Here is the second part of a great article I’d like to share about understanding you horse’s body language. In Part 1 the article explained communication by the:
-Ears, Eyes & Face
-Head, Neck & Tail
Today, in Part 2 it explains communication by the:
-Legs, Posture & Voice
-Horses vs. Other Animals
By Laurel Scott
Understanding equine body language is critical to successful horse-human interactions. Find out what it all means.
Legs, Posture & Voice
Reading a horse’s body language can also help the savvy owner identify subtle signs of lameness or discomfort. Alternate resting of the hind legs is common and should not ordinarily be a cause for concern. However, resting of the front legs is not normal, and if your horse is pointing a front foot or only touching the ground with a front toe, it’s time to investigate the cause.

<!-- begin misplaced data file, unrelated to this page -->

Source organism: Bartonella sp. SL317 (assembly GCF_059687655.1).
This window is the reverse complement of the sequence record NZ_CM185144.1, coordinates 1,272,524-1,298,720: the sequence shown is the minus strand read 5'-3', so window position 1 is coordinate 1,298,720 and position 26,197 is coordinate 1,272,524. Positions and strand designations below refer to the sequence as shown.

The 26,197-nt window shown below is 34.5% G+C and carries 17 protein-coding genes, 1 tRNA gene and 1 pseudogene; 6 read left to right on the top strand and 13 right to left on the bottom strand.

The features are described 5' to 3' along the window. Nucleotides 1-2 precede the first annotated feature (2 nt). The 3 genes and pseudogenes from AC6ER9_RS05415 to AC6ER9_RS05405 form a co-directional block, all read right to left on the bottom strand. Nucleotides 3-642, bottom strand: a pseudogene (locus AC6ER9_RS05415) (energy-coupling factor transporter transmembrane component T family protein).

The key, of course, is learning which postures are “normal” for your horse–and which are not….
In addition, horses communicate with each other through a range of vocal signals that are recognizable to humans who are familiar with them. Here again, context is important.
The four primary categories of equine vocalization are:
1. “Neighs and whinnies,” which a horse uses to announce, “I’m here!” and to acknowledge the presence of another horse.
2. Soft, throaty sounds called “nickers,”which are often used by a mare to encourage her foal–or by any horse anticipating feed time!
3. “Squeals,” which can be part of a threat display. Think, for instance, of what often happens when two new horses are introduced to each other: They sniff
noses and then the squealing (and possibly the striking out) might start.
4. “Snorts,” which horses sometimes use to sound an alarm, such as when a strange animal suddenly comes too close.